2 distinct subclusters in Fibromyalgia?

Merry

Well-Known Member
Helio Rheumatology reports on Fibromyalgia research that reveals two subclusters.

Discriminant function analysis showed the two subclusters were distinct and varied by widespread pain and somatic symptoms. Patients in subcluster 1 were more likely to have higher widespread pain, unrefreshed sleep and somatic symptoms, while patients in subcluster 2 had more fatigue and cognitive symptoms with pain that was less widespread and not as intense.
http://www.healio.com/rheumatology/fibromyalgia/news/online/{37b1ec5c-16f8-4b38-8faf-cf5c806872cd}/patients-with-fibromyalgia-may-fit-one-of-two-distinct-subclusters

Original article:
http://onlinelibrary.wiley.com/doi/10.1002/acr.22626/full
 
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Paw

Well-Known Member
This study might be helpful in the continuing process of enlightening more healthcare providers (so they can better target treatment strategies), but don't you think the binary explanation is still overly simplistic? Wouldn't "a continuum" serve as a better description?

Of course I'm no researcher, but, when I compare my own experiences to the many others who describe theirs, it seems like we're describing a family of symptoms that fall under the FM umbrella, but that no two sufferers experience identically.

And... am I wrong in thinking that there's quite a bit of variance in possible causes as well? My neurologist thinks FM is the same thing as small-fiber neuropathy. My rheumatologist seems to disagree. So the rheumatologist is hesitant to apply the FM label to me, while the neurologist is not. Meanwhile my symptoms match up with the latest criteria, but not the 1990 criteria (because of inconsistency in the tender points).
 

Merry

Well-Known Member
This study might be helpful in the continuing process of enlightening more healthcare providers (so they can better target treatment strategies), but don't you think the binary explanation is still overly simplistic? Wouldn't "a continuum" serve as a better description?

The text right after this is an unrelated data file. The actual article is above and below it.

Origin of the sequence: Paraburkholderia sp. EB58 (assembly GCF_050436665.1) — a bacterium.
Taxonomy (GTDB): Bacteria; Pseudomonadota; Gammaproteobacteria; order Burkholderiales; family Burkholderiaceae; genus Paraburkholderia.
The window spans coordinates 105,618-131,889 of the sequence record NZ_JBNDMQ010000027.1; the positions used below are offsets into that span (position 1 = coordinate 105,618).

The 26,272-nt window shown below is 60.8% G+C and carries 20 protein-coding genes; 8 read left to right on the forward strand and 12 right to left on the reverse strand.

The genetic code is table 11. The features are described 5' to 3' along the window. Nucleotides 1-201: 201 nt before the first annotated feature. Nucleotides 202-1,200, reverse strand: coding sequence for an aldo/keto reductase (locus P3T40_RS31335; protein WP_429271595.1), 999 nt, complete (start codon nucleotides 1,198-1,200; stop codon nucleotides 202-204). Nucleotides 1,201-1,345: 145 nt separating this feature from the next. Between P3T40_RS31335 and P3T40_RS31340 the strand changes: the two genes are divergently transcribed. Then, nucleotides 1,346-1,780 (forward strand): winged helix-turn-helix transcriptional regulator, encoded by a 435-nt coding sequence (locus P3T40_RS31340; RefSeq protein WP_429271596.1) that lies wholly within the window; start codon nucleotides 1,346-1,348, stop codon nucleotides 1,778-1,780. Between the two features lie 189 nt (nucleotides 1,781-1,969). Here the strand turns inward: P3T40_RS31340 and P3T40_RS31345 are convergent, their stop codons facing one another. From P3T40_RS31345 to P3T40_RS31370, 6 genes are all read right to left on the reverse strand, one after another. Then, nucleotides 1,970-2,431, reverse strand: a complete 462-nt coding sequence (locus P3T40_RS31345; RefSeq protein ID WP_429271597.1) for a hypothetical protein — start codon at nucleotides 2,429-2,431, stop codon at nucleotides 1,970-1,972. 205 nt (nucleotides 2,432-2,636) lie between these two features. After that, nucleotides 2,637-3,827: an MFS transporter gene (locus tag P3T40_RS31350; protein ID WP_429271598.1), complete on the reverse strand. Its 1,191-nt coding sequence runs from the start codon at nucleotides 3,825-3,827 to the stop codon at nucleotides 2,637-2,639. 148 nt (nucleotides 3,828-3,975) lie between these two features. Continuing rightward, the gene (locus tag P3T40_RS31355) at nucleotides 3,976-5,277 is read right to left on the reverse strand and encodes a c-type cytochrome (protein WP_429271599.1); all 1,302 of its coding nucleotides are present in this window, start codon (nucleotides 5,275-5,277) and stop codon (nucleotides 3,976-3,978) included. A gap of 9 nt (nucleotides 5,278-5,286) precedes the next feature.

I wondered the same thing.
 

Cort

Founder of Health Rising and Phoenix Rising
Staff member
This study might be helpful in the continuing process of enlightening more healthcare providers (so they can better target treatment strategies), but don't you think the binary explanation is still overly simplistic? Wouldn't "a continuum" serve as a better description?

Of course I'm no researcher, but, when I compare my own experiences to the many others who describe theirs, it seems like we're describing a family of symptoms that fall under the FM umbrella, but that no two sufferers experience identically.

And... am I wrong in thinking that there's quite a bit of variance in possible causes as well? My neurologist thinks FM is the same thing as small-fiber neuropathy. My rheumatologist seems to disagree. So the rheumatologist is hesitant to apply the FM label to me, while the neurologist is not. Meanwhile my symptoms match up with the latest criteria, but not the 1990 criteria (because of inconsistency in the tender points).
I think they're a long way from understanding the heterogeneity in fibromyalgia but it's good to see them starting the process.
 

KweenPita

Active Member
Actually Holland Researcher says there are 4. But I can't find the blasted articles! It also mentioned Parvovirus B19, and if I am remembering right, started research in 1991. HELP, it's bugging me to distraction.
 

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